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Research is being done to improve outcomes in the fight against dutch elm disease in Winnipeg.

 

The city and the University of Winnipeg are collaborating on a project to find and quickly remove "super-brood trees" in select parts of the city. Brood trees are where female elm bark beetles lay their eggs, and the super ones show exceptionally high numbers of beetles.

City of Winnipeg forester Martha Barwinsky says the hypothesis is by targetting those trees for rapid removal, over time, we can reduce the incidence of dutch elm disease.

She says the city is behind on its dutch elm disease removals.

 

 

Barwinsky says over the past five years they've averaged about 5,600 removals per year.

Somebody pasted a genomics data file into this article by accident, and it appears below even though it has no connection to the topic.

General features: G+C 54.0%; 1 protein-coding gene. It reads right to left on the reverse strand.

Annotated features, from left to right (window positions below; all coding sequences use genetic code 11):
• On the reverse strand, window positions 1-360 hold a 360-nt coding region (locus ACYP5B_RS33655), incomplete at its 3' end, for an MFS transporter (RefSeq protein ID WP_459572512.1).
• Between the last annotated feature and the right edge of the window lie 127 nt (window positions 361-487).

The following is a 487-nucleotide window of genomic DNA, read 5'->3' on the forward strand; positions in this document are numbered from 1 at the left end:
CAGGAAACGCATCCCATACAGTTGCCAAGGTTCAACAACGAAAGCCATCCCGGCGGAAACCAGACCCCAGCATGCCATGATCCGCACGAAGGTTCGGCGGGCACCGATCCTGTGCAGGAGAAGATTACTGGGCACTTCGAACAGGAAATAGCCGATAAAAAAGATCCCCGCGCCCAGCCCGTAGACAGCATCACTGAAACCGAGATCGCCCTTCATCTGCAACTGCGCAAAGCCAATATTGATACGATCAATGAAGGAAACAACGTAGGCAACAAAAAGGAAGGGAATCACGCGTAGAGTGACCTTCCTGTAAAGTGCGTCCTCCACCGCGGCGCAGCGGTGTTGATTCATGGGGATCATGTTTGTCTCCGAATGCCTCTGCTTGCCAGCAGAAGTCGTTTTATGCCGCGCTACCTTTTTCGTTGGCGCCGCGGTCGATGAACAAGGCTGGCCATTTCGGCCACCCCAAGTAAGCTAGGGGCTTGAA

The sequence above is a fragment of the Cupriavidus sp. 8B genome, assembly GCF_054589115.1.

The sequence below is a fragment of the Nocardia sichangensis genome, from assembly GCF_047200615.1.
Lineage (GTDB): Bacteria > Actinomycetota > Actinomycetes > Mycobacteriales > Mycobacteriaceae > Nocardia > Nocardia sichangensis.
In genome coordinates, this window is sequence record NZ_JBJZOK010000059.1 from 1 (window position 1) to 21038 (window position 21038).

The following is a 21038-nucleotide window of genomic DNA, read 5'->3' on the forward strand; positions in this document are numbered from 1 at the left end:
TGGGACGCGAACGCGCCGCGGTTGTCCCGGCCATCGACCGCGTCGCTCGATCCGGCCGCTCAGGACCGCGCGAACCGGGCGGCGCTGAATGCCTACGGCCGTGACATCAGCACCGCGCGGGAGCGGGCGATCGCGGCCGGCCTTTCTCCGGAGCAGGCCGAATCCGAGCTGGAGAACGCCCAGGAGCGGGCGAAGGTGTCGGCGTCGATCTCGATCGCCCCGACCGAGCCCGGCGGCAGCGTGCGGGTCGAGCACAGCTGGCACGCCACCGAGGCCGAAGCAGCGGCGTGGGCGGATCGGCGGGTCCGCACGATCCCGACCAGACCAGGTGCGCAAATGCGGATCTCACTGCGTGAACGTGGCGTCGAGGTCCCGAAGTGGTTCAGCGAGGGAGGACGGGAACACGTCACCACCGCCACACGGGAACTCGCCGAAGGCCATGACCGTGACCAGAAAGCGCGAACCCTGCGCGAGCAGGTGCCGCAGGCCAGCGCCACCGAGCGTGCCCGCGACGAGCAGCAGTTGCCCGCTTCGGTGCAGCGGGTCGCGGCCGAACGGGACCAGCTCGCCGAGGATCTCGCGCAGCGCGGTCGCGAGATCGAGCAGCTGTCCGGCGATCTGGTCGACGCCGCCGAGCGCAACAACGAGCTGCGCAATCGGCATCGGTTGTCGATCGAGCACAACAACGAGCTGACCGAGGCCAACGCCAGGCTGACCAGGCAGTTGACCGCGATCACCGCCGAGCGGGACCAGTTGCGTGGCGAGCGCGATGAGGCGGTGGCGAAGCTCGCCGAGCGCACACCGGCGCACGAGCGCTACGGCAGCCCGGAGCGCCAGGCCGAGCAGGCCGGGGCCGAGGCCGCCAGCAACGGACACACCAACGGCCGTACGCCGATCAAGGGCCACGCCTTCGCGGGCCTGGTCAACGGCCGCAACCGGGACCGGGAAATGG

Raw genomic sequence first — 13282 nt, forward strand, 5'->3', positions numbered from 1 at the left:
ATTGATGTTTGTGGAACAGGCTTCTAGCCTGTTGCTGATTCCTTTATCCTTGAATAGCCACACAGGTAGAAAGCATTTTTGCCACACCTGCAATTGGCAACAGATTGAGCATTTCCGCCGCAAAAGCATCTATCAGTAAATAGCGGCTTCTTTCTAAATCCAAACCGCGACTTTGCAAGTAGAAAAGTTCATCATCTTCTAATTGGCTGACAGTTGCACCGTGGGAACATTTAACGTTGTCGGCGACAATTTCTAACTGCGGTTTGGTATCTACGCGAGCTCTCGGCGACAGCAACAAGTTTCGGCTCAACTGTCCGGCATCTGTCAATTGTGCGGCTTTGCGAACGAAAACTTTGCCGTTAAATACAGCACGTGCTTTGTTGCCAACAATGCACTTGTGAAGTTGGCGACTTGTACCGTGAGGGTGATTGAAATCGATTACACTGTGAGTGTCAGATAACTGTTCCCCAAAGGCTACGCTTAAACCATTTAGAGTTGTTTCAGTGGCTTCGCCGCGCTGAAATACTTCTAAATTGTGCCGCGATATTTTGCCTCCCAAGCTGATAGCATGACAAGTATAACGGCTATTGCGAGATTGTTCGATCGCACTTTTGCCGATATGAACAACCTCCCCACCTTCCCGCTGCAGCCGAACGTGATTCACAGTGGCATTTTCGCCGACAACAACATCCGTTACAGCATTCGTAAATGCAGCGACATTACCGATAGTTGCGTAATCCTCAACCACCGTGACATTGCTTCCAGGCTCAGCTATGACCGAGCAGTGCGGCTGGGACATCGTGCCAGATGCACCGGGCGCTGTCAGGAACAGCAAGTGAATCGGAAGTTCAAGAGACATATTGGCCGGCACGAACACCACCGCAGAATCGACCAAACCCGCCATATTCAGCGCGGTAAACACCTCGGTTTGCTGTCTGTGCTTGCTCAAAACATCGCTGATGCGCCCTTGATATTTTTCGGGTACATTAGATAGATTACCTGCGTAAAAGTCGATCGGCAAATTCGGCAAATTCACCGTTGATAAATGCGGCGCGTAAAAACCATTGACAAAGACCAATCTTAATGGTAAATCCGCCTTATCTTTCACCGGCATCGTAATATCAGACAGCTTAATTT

The brood tree pilot project will cost $30,000. It gets underway this summer and will run for three years. It will be conducted in areas of the city with a high density of urban elm trees on both public and private property, including select parts of the Wolseley, Wellington Crescent and Crescentwood neighbourhoods.

The research includes identifying super-brood trees, rapidly removing about 20 per cent of the worst of them, and figuring out how to logistically do that during the summer. Typically, most dutch elm diseased trees are removed during the fall and winter. Barwinsky says rapid removely is really the best practice, but 1) there are too many trees to remove and 2) without ice on the river and the ground frozen some trees are difficult to access.

 

 

She says Wellington Crescent will have some challenges because of the riverbank.

The project also includes an assessment component, to see how effective the work is.